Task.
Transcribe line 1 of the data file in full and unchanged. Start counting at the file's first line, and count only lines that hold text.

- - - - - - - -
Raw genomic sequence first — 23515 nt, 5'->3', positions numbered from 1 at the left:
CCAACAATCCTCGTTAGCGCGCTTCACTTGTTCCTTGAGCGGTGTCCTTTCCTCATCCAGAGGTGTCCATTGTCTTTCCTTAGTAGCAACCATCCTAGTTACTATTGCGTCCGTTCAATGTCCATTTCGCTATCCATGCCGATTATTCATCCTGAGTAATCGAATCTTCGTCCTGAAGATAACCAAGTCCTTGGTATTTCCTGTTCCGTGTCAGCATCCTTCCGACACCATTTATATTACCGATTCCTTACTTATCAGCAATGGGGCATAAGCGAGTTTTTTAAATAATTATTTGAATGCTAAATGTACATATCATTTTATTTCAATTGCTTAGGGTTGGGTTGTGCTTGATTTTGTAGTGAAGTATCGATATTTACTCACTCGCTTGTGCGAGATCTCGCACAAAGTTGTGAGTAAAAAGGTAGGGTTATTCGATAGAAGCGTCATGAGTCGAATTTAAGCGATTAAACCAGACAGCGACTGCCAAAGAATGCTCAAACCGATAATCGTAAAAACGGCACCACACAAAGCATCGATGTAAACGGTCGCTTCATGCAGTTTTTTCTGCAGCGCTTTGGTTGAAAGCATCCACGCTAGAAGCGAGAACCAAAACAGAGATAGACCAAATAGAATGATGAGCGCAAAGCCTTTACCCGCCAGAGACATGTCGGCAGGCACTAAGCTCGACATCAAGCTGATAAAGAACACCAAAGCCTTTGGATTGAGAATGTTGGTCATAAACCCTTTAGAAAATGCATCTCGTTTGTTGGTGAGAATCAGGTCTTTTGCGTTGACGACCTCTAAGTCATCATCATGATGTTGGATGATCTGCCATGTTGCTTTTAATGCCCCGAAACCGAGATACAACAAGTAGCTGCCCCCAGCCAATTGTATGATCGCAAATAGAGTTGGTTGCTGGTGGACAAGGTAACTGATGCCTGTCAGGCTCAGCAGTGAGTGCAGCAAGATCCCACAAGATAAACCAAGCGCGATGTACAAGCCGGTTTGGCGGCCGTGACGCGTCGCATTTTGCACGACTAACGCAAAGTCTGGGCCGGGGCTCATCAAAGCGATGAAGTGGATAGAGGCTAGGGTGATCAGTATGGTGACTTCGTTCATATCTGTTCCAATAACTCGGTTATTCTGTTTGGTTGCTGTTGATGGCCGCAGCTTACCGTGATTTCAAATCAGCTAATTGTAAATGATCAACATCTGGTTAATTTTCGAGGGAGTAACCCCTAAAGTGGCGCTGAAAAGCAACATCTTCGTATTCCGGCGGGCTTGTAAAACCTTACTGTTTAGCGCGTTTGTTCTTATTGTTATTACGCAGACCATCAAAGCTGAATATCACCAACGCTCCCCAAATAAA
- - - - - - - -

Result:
Raw genomic sequence first — 23515 nt, 5'->3', positions numbered from 1 at the left: